The publication Work-Related Injuries and Fatalities on Australian Farms February 2013 was prepared by Safe Work Australia. This report draws together a profile of Australian farmers and documents important trends in fatalities and injuries that occur on Australian farms. At the end of this report are potential avenues for improving the work safety and health of Australian farmers and farm workers in the context of the Australian Work Health and Safety Strategy 2012–2022. 

The report uses a range of data sources to provide a profile of the types and frequency of work-related injuries and fatalities that occurred on Australian farms. Western Australian data has been extracted from this report to identify priorities.

In Western Australia the statistics indicate that focus needs to be placed on:

  • Workers over 60 years of age
  • Rollover/run over vehicle incidents

WorkSafe WA Strategy

WorkSafe understands the deep personal connections that many communities have with the land, and that over many generations Western Australian agricultural families have held on through the tough times of economic uncertainty, drought, flood, climate change and isolation from the markets to which they provide.

WorkSafe also witnesses the worst of times, when there has been serious injury or loss of life during these people’s daily tasks. It is these incidents that remind us all that changes can and should be made to assist in making WA workplaces safer into the future.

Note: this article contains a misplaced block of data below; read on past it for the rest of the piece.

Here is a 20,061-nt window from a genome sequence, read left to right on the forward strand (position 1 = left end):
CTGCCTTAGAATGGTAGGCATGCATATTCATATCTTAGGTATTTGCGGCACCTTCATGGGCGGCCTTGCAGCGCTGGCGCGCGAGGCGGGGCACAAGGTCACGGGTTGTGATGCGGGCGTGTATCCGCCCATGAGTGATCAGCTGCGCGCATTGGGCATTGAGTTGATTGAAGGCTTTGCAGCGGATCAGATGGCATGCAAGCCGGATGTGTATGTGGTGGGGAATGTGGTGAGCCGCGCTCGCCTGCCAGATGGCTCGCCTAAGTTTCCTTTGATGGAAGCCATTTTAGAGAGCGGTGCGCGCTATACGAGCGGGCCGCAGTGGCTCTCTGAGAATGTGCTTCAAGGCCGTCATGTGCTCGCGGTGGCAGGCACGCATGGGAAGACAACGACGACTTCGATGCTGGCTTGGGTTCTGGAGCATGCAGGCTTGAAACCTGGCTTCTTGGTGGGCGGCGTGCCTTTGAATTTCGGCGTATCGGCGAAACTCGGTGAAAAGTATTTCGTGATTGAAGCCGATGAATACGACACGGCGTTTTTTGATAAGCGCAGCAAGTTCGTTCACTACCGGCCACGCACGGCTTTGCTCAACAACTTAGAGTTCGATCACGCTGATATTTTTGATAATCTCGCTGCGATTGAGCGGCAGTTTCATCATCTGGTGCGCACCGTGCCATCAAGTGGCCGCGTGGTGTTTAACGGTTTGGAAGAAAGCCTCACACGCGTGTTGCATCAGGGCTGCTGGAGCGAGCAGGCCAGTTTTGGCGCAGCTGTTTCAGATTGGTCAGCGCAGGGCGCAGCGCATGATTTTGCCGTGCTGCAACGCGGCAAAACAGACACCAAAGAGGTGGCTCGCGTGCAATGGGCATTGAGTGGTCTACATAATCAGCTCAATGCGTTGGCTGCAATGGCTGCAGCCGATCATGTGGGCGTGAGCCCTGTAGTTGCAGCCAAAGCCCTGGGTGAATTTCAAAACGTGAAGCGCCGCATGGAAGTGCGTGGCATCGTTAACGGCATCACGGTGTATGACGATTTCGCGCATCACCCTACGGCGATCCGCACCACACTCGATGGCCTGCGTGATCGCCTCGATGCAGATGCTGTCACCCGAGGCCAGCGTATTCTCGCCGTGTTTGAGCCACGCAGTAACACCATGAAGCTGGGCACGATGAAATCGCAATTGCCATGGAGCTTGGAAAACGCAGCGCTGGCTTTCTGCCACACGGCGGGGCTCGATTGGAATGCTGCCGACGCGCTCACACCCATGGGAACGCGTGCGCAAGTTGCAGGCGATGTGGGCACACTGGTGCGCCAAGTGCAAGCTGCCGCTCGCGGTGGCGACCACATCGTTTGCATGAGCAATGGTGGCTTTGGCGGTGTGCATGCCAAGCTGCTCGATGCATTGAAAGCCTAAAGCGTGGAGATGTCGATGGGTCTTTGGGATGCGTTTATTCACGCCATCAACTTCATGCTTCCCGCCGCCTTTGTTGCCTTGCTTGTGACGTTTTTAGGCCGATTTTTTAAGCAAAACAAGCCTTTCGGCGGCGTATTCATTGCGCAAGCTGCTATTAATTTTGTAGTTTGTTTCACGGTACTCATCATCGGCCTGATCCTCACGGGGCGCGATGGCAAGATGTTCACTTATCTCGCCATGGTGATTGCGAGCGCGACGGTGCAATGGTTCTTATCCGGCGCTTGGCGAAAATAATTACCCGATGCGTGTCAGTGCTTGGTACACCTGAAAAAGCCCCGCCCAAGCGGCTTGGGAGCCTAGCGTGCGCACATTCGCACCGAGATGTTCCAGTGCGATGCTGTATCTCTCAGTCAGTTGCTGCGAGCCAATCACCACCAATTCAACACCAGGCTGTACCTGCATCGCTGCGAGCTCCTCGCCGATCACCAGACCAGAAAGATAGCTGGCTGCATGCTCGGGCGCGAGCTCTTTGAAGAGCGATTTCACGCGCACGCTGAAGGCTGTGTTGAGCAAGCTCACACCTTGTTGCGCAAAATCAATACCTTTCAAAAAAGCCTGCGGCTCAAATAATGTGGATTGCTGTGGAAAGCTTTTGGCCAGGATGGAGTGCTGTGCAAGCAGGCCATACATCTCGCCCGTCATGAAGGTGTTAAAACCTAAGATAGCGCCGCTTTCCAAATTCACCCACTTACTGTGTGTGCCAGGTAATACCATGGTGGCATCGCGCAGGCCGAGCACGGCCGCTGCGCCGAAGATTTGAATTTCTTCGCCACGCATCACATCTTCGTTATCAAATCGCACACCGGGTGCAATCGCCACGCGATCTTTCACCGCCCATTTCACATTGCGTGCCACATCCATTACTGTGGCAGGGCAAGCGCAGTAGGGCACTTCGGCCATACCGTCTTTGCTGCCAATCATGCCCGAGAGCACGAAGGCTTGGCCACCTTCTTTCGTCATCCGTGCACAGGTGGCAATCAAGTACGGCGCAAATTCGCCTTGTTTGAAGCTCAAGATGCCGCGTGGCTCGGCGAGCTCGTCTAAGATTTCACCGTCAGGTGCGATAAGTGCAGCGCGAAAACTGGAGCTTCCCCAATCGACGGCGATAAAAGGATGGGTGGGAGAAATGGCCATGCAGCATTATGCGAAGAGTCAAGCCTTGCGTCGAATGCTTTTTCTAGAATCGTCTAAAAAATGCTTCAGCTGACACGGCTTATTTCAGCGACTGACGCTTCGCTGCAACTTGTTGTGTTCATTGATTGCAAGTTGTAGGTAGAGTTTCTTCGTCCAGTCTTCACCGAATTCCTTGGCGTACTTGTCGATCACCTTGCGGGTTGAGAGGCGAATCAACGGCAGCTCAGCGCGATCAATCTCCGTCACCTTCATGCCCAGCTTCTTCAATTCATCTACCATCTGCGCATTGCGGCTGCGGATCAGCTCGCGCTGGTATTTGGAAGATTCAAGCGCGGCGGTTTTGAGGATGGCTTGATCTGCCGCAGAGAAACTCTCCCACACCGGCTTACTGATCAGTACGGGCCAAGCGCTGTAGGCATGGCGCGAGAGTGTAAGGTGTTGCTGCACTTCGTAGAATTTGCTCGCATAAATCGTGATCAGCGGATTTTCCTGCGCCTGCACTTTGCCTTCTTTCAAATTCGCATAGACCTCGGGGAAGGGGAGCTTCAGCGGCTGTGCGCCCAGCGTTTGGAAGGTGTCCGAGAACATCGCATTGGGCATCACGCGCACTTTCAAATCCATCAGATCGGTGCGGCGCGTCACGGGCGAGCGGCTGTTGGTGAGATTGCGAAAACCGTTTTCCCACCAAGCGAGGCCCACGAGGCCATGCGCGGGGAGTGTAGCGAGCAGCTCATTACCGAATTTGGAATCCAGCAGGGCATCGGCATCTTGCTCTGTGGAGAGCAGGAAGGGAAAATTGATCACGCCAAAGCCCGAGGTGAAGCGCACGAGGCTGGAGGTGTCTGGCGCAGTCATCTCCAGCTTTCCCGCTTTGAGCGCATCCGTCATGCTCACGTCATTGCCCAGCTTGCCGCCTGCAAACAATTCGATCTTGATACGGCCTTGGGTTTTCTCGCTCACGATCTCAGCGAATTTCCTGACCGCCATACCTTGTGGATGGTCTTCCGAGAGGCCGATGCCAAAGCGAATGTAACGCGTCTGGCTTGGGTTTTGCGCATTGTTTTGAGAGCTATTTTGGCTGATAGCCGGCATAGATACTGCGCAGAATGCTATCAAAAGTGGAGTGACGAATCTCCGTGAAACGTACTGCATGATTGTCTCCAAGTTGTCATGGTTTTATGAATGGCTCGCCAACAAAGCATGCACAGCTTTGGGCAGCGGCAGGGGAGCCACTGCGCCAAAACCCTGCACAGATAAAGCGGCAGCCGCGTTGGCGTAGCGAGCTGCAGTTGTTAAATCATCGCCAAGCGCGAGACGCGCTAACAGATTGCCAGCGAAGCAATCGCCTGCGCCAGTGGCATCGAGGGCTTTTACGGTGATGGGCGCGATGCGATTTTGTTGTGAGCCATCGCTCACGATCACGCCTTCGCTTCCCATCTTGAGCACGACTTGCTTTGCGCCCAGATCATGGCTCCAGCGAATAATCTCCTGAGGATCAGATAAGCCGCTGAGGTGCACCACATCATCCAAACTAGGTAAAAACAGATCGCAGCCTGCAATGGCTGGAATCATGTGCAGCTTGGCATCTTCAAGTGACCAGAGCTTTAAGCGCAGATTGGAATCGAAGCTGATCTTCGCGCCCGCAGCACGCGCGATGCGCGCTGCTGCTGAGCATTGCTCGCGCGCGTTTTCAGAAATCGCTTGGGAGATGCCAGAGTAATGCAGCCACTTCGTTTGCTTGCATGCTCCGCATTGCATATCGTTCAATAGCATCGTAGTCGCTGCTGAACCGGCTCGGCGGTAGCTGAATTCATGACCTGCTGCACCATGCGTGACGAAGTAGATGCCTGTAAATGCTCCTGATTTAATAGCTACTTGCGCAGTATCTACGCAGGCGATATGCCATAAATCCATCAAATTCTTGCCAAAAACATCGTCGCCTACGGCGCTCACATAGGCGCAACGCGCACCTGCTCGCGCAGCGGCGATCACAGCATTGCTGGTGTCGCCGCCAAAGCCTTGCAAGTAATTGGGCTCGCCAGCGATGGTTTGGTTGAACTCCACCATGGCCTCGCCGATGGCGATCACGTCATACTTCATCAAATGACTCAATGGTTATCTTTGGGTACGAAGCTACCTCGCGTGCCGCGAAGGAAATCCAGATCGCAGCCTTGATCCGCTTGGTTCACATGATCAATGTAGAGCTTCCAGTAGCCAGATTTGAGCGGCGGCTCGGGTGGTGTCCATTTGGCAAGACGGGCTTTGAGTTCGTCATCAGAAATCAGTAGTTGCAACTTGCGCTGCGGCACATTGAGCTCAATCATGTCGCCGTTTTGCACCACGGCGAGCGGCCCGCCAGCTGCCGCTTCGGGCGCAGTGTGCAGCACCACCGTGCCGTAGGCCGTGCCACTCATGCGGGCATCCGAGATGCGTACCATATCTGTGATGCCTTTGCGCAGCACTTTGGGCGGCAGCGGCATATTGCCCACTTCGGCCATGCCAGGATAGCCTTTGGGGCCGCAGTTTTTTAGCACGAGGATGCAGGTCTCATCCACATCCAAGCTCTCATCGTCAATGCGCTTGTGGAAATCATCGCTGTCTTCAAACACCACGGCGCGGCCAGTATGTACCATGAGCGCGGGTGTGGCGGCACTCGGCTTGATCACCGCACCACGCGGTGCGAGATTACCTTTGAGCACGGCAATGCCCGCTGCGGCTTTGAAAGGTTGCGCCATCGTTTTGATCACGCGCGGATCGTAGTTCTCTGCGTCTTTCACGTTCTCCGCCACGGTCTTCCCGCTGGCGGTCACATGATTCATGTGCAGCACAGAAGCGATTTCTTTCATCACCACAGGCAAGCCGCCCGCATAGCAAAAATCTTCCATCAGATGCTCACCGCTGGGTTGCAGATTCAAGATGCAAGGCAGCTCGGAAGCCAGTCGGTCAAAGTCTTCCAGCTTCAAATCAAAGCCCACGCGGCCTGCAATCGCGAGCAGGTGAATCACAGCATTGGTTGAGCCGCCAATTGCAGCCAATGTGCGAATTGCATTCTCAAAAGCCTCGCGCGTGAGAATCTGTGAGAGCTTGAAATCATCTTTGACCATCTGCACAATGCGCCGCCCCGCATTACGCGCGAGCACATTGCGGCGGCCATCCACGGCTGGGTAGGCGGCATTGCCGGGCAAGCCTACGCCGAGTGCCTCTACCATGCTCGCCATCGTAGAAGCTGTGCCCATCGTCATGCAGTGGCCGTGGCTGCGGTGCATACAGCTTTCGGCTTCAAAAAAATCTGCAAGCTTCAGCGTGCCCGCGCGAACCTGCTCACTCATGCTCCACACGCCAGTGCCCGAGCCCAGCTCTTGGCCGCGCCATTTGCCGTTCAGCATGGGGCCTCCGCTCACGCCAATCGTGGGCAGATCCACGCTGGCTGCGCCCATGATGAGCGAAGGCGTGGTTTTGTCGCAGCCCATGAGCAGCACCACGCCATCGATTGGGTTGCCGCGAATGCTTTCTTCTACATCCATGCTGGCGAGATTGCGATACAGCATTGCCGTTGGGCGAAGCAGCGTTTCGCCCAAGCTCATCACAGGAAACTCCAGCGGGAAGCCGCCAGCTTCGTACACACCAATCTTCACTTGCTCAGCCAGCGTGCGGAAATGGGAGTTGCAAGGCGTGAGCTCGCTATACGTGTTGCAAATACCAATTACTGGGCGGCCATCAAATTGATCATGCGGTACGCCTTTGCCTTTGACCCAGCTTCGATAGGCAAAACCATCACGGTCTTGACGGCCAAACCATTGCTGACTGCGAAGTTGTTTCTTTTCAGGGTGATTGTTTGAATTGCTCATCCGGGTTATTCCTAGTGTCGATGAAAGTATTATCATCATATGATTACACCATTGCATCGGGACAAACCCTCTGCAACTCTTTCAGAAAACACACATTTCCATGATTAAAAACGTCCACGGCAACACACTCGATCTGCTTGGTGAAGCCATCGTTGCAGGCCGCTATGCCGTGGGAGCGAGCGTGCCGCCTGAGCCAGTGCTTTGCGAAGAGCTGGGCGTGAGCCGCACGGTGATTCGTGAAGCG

Planned actions

WorkSafe has worked with the Agricultural Safety Industry Group to develop effective working relationships with the farming communities of WA. It has been identified that there is a willingness from agricultural families to engage in safer practices; however there are some gaps between what they do and what they are required to do. WorkSafe is committed to assisting close these gaps through the provision of education, information and systems.

WorkSafe has identified a number of strategies which will be developed and implemented throughout the Agricultural Action Plan 2014-2016.

These strategies are based on the following processes:

Liaison with stakeholders    Development of a picture of what needs to be done
Building partnerships with stakeholders  What resources can WorkSafe share to achieve this goal?
Stakeholders endorsing and promoting strategies   Actively assisting in promotion, cost sharing, and support
Education based on regulation  Development of a clearer understanding of what compliance with OSH legislation looks like
Learning, leading to compliance WorkSafe provides information on how the business/individual can comply with legislation
Industry demanding compliance Raising community expectation for safer workplaces
Education, followed by enforcement  When information has been provided businesses need to show that they are complying

How will WorkSafe apply this to target areas?

WorkSafe has identified a number of areas where the risks of serious injury are high. The following methods will be applied to reduce those risks:
Workers over 60 years of age

  • Liaison with stakeholders